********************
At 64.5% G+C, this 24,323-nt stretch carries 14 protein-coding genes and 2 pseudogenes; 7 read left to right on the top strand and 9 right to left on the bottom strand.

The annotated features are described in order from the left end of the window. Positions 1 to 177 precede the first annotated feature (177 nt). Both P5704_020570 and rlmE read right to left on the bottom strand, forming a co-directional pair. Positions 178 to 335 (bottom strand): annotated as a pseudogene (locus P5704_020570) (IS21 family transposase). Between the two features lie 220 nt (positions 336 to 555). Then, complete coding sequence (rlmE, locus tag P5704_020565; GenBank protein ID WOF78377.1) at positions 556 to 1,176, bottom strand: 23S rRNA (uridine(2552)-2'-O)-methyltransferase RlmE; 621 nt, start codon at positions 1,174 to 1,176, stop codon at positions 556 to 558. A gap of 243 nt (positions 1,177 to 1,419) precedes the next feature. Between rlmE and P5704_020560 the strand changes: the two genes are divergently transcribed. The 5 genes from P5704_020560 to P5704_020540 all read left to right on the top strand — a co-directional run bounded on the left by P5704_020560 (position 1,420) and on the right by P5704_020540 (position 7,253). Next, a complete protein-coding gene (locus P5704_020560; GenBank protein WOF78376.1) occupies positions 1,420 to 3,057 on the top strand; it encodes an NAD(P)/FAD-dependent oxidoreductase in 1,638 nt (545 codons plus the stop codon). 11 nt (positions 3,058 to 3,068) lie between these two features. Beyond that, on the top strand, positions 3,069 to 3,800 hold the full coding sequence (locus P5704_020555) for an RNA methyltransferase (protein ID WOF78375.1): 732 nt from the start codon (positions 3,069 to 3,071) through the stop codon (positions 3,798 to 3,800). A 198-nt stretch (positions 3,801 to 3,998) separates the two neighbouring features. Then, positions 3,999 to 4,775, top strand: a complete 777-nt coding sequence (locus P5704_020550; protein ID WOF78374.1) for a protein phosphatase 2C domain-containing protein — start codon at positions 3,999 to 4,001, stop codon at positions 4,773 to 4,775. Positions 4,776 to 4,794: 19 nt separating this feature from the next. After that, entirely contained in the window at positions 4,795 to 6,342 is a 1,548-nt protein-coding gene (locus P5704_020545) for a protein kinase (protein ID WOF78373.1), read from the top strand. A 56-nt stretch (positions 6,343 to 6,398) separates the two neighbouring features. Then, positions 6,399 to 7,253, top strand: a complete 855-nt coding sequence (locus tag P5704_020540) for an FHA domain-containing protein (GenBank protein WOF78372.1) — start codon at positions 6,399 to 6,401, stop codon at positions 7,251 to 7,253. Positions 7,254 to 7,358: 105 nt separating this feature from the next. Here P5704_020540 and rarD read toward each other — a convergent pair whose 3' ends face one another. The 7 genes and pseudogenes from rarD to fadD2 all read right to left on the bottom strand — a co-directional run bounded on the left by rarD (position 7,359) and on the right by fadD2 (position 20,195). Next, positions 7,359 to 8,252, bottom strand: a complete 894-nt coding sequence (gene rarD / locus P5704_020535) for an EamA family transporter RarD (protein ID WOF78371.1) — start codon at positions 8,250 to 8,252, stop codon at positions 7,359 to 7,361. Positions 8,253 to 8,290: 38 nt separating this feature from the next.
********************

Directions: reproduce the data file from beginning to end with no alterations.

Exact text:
At 64.5% G+C, this 24,323-nt stretch carries 14 protein-coding genes and 2 pseudogenes; 7 read left to right on the top strand and 9 right to left on the bottom strand.

The annotated features are described in order from the left end of the window. Positions 1 to 177 precede the first annotated feature (177 nt). Both P5704_020570 and rlmE read right to left on the bottom strand, forming a co-directional pair. Positions 178 to 335 (bottom strand): annotated as a pseudogene (locus P5704_020570) (IS21 family transposase). Between the two features lie 220 nt (positions 336 to 555). Then, complete coding sequence (rlmE, locus tag P5704_020565; GenBank protein ID WOF78377.1) at positions 556 to 1,176, bottom strand: 23S rRNA (uridine(2552)-2'-O)-methyltransferase RlmE; 621 nt, start codon at positions 1,174 to 1,176, stop codon at positions 556 to 558. A gap of 243 nt (positions 1,177 to 1,419) precedes the next feature. Between rlmE and P5704_020560 the strand changes: the two genes are divergently transcribed. The 5 genes from P5704_020560 to P5704_020540 all read left to right on the top strand — a co-directional run bounded on the left by P5704_020560 (position 1,420) and on the right by P5704_020540 (position 7,253). Next, a complete protein-coding gene (locus P5704_020560; GenBank protein WOF78376.1) occupies positions 1,420 to 3,057 on the top strand; it encodes an NAD(P)/FAD-dependent oxidoreductase in 1,638 nt (545 codons plus the stop codon). 11 nt (positions 3,058 to 3,068) lie between these two features. Beyond that, on the top strand, positions 3,069 to 3,800 hold the full coding sequence (locus P5704_020555) for an RNA methyltransferase (protein ID WOF78375.1): 732 nt from the start codon (positions 3,069 to 3,071) through the stop codon (positions 3,798 to 3,800). A 198-nt stretch (positions 3,801 to 3,998) separates the two neighbouring features. Then, positions 3,999 to 4,775, top strand: a complete 777-nt coding sequence (locus P5704_020550; protein ID WOF78374.1) for a protein phosphatase 2C domain-containing protein — start codon at positions 3,999 to 4,001, stop codon at positions 4,773 to 4,775. Positions 4,776 to 4,794: 19 nt separating this feature from the next. After that, entirely contained in the window at positions 4,795 to 6,342 is a 1,548-nt protein-coding gene (locus P5704_020545) for a protein kinase (protein ID WOF78373.1), read from the top strand. A 56-nt stretch (positions 6,343 to 6,398) separates the two neighbouring features. Then, positions 6,399 to 7,253, top strand: a complete 855-nt coding sequence (locus tag P5704_020540) for an FHA domain-containing protein (GenBank protein WOF78372.1) — start codon at positions 6,399 to 6,401, stop codon at positions 7,251 to 7,253. Positions 7,254 to 7,358: 105 nt separating this feature from the next. Here P5704_020540 and rarD read toward each other — a convergent pair whose 3' ends face one another. The 7 genes and pseudogenes from rarD to fadD2 all read right to left on the bottom strand — a co-directional run bounded on the left by rarD (position 7,359) and on the right by fadD2 (position 20,195). Next, positions 7,359 to 8,252, bottom strand: a complete 894-nt coding sequence (gene rarD / locus P5704_020535) for an EamA family transporter RarD (protein ID WOF78371.1) — start codon at positions 8,250 to 8,252, stop codon at positions 7,359 to 7,361. Positions 8,253 to 8,290: 38 nt separating this feature from the next.